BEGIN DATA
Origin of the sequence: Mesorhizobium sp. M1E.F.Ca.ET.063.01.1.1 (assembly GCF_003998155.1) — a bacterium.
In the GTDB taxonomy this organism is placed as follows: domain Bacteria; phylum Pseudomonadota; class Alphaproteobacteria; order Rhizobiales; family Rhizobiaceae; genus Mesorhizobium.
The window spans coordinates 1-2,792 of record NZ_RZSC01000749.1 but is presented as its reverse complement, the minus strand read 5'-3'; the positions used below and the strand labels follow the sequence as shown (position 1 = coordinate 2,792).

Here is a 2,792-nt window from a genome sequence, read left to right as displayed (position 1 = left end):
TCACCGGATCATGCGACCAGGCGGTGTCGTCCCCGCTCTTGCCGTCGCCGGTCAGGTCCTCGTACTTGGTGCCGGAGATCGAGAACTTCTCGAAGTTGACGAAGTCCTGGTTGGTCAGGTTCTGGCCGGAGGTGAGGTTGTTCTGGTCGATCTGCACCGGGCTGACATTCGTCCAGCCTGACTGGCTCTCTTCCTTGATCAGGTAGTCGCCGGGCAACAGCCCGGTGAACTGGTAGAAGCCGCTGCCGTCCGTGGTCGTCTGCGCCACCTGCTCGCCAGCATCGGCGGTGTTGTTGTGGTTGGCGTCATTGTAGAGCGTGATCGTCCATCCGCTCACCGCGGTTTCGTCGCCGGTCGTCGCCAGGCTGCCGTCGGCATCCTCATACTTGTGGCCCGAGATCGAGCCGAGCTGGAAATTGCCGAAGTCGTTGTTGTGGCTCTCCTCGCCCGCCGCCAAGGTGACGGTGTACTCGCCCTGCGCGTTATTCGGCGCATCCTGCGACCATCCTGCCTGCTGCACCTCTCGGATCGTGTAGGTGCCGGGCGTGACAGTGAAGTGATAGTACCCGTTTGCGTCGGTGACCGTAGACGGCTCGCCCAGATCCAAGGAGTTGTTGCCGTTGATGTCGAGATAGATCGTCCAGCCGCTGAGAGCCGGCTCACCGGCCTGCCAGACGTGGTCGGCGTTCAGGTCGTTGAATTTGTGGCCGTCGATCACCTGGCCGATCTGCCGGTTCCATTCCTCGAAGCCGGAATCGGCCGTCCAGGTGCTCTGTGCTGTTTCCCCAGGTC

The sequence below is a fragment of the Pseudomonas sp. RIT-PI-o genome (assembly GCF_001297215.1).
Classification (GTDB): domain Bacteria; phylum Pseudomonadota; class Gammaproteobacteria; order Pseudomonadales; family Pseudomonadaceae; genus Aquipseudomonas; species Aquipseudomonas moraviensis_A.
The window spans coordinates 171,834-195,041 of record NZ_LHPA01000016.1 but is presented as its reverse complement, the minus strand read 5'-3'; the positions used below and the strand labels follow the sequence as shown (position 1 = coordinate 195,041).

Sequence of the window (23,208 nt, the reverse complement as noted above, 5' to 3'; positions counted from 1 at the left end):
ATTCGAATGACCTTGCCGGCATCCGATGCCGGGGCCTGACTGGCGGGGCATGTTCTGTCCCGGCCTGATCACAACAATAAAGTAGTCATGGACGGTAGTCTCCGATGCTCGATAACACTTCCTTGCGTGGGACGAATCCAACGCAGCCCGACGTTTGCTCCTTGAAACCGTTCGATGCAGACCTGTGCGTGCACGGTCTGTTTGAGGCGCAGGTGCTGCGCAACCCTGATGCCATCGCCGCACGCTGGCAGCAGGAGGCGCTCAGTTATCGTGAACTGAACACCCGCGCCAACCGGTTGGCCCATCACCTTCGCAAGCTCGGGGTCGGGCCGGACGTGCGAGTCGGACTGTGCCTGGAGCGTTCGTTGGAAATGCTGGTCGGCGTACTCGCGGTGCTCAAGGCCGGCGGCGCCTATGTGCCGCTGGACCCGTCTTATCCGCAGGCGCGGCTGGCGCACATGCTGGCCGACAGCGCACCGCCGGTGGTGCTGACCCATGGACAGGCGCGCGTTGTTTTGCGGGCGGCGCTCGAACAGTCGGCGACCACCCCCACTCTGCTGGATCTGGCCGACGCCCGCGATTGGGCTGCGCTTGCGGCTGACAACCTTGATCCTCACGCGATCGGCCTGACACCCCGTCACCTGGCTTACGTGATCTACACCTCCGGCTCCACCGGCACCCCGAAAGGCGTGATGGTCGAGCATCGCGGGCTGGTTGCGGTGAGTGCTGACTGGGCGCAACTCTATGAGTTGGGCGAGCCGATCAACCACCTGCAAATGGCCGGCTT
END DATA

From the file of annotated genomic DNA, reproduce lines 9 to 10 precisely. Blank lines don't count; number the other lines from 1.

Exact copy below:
Sequence of the window (23,208 nt, the reverse complement as noted above, 5' to 3'; positions counted from 1 at the left end):
ATTCGAATGACCTTGCCGGCATCCGATGCCGGGGCCTGACTGGCGGGGCATGTTCTGTCCCGGCCTGATCACAACAATAAAGTAGTCATGGACGGTAGTCTCCGATGCTCGATAACACTTCCTTGCGTGGGACGAATCCAACGCAGCCCGACGTTTGCTCCTTGAAACCGTTCGATGCAGACCTGTGCGTGCACGGTCTGTTTGAGGCGCAGGTGCTGCGCAACCCTGATGCCATCGCCGCACGCTGGCAGCAGGAGGCGCTCAGTTATCGTGAACTGAACACCCGCGCCAACCGGTTGGCCCATCACCTTCGCAAGCTCGGGGTCGGGCCGGACGTGCGAGTCGGACTGTGCCTGGAGCGTTCGTTGGAAATGCTGGTCGGCGTACTCGCGGTGCTCAAGGCCGGCGGCGCCTATGTGCCGCTGGACCCGTCTTATCCGCAGGCGCGGCTGGCGCACATGCTGGCCGACAGCGCACCGCCGGTGGTGCTGACCCATGGACAGGCGCGCGTTGTTTTGCGGGCGGCGCTCGAACAGTCGGCGACCACCCCCACTCTGCTGGATCTGGCCGACGCCCGCGATTGGGCTGCGCTTGCGGCTGACAACCTTGATCCTCACGCGATCGGCCTGACACCCCGTCACCTGGCTTACGTGATCTACACCTCCGGCTCCACCGGCACCCCGAAAGGCGTGATGGTCGAGCATCGCGGGCTGGTTGCGGTGAGTGCTGACTGGGCGCAACTCTATGAGTTGGGCGAGCCGATCAACCACCTGCAAATGGCCGGCTT